Colt New Service Shooting Master

The Colt Shooting Master revolver was introduced as a .38 Special target revolver for NRA match competition. It was shown privately to the top marksmen at the August 1931 National Matches at Camp Perry, Ohio. It was unveiled to the public with the Colt Ace .22 LR model in a September 1931 two page spread in the American Rifleman magazine.

The Shooting Master uses the Colt New Service Target frame except the Shooting Master has a slightly narrower and rounded butt and a parkerized finish is used on the top of the frame and extended to the grip just above the checking on the rear grip. The top of the hammer is also parkerized, but the rear of the hammer is blue.

The barrel length is 6 inches and is tapered from the bolster at the frame to the muzzle. The cylinder latch is rounded and unchecked. The pistol has traditional Colt Patridge target sights. Front and back grip straps are hand checked. The action is hand-fitted and polished for smooth double and single action.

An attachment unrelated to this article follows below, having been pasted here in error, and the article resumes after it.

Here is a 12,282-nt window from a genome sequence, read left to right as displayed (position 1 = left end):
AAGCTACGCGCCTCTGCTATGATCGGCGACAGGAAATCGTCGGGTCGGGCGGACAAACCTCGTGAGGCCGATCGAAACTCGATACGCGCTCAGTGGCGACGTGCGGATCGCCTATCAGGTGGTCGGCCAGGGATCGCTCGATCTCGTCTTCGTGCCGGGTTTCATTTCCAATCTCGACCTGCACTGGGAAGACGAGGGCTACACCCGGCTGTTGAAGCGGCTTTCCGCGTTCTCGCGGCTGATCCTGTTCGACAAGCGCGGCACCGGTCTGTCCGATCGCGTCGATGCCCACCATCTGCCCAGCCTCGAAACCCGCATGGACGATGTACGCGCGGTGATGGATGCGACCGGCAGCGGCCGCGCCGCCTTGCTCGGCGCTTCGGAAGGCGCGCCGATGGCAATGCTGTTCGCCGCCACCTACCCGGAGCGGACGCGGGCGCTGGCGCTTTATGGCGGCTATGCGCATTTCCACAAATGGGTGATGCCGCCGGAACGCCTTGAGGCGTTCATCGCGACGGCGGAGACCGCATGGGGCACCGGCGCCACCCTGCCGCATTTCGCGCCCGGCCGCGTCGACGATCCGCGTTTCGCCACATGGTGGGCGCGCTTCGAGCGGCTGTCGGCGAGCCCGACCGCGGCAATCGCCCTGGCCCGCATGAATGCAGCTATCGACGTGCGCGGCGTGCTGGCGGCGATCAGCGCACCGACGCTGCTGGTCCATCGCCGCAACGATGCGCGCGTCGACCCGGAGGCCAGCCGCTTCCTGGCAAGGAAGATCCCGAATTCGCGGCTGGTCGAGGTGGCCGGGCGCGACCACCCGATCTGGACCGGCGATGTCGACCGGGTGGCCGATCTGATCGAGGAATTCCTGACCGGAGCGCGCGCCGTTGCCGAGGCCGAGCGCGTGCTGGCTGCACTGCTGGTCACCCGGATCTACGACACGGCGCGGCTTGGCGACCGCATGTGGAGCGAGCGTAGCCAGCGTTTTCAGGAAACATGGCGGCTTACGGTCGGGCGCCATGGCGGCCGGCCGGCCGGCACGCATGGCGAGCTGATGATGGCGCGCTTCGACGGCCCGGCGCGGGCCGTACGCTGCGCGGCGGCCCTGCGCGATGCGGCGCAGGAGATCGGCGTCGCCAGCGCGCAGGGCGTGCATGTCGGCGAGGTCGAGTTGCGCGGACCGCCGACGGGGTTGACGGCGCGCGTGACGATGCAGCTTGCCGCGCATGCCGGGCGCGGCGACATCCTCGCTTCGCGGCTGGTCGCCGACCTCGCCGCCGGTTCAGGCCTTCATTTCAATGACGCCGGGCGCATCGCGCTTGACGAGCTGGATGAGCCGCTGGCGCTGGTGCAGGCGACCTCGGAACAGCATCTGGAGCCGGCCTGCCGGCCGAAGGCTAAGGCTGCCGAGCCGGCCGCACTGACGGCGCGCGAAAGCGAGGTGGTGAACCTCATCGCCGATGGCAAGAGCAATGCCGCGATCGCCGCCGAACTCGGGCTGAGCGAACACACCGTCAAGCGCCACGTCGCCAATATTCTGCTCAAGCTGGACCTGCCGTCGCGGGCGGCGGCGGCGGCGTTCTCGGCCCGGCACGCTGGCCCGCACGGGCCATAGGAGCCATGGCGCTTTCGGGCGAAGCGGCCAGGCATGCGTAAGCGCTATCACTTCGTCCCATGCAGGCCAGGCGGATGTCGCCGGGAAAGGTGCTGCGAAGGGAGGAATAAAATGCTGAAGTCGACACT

Shooting Masters were packaged in special simulated leather boxes that were marked COLT SHOOTING MASTER on the lid.

It was available in .38 Special, .357 Magnum (introduced in 1936 as a special order), .44 Special, .45 Colt and .45 Automatic.  One experimental example is known in .22 LR and one production example is known in .455 caliber.

The Shooting Master carried a price of $52.50 and was the most expensive model in Colt’s line of standard revolvers.


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